The inheritance of HS is autosomal dominant in 80% of affected individuals and recessive genes or sporadic type in the remaining 20%.2,10 There was no evidence of a link between HS and HIV co-infection that could be located in the literature. HS is caused by a particular genetic abnormality, and there is no link between HIV and HS.3 Furthermore, HIV is linked to autoimmune hemolytic anemia (AIHA), which, like HS, is characterized by hemolytic and spherocyte on a peripheral smear, but unlike HS, AIHA has a positive Coombs test.11

Although there is no direct relationship between HIV and HS, HIV aggravating HS has significant clinical implications and therapeutic choices. This adds to the difficulty, and the practitioner should be aware of it, especially in places with high HIV seroprevalence, where this uncommon relationship may occur.12 This study aims to determine the prevalence of HS among HIV-infected adults attending UOGCSH, North West Ethiopia.

Materials and Methods

Study Design and Period

An institutional-based cross-sectional study was conducted to determine the magnitude of hereditary spherocytosis among HIV-infected adults attending UOGCSH North West Ethiopia from March to April 2021.


Source population

All HIV-infected adult individuals attending ART clinic in UOGCSH, North West Ethiopia.

Study Population

All HIV-infected adult individuals attending ART clinic at UOGCSH during a time of data collection can be used as the study population.

Inclusion Criteria and Exclusion Criteria

Inclusion Criteria

All HIV-infected individuals who were greater than or equal to 15 years or older, who had a confirmed HIV infection upon follow-up at the UOGCSH, and who had clinical data and laboratory data such as viral load and CD4 counts in the record within the last six months of data collection time were included in the study.

Exclusion Criteria

Individuals who had been seriously ill and unable to respond and give blood specimens were excluded from the study.

Sample Size Calculation and Sampling Technique

The required sample size for this study was calculated using the single population proportion formula and by considering the following assumptions. Since there is no study conducted to show the prevalence of HS, the sample size can be calculated by using 50% proportion with 95% confidence interval and 5% marginal error, sample size (n) was determined using the following statistical formula. This gives 384 since the total population was less than ten thousand, the population correction factor was used then gives 358. A convenient sampling technique was used to select study participants.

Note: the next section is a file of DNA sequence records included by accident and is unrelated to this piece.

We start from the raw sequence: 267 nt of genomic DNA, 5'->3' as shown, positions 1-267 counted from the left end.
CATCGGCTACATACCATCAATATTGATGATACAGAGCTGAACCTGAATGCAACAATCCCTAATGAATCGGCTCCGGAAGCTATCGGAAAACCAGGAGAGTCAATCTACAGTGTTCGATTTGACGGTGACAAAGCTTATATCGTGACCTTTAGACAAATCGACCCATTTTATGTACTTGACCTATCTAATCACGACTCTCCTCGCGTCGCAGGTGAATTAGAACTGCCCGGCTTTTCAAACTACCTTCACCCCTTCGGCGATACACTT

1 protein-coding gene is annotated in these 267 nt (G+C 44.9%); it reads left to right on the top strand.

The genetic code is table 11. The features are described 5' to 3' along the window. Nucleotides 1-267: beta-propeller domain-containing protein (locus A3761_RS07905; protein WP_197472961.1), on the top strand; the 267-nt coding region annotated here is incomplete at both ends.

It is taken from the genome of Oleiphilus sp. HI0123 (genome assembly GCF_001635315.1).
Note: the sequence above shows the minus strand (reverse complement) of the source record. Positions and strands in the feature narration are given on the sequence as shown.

Data Collection Tools and Methods

Sociodemographic and Clinical Data Collection

The data was collected by structured questionnaire, and collection was performed by trained expert nurses. The questionnaire had three parts including sociodemographic and clinical for HS. The questionnaire was translated into the Amharic language. Sociodemographic data such as age, sex, residence, marital status, education, and religion were collected via face-to-face interview with study subjects. The clinical data such as CD4 result, and viral load were collected from records.

Sample Collection Procedures and Hematological Analysis

Blood Collection Procedures

About 5mL of blood was collected with sterile syringe and needle by expert medical laboratory technologist into study participant code number labeled EDTA anticoagulant test tube. The collected blood sample was delivered to the hematology laboratory for analysis of hematological parameters, DAT, and blood film preparation. The blood was transported to the hematology laboratory within 1 to 2 hours and the analysis was performed. From the collected blood sample, hematological analysis was performed, and then, blood film was prepared from the remnant sample. Finally, DAT was performed on the rest blood sample to exclude immune hemolytic anemia.

Hematological Analysis

The hematological analysis was performed on a blood sample in an EDTA anti-coagulated test tube to confirm the presence of HS by following standard operating procedures. Hb measurement, mean reticulocyte volume, RBC count, and RBC indices such as MCV, MCH, and MCHC were performed by using an automated hematology analyzer (Unicel DxH800, Danaher Corporation, Beckman Coulter, United States of America (USA)). Unicel DxH800 determines RBC count, reticulocyte count, immature reticulocyte fraction, and nucleated RBC on whole blood by impedance principle and leukocyte 5-part differential (Diff) and platelet by flow cytometry or light scattering principle the blood sample is suspended in diluent and passes through the apparatus causing direct current resistance.13 Change in blood cell size is detected as the electrical pulse and blood cell count is measured by counting pulse.14

Blood Film Examination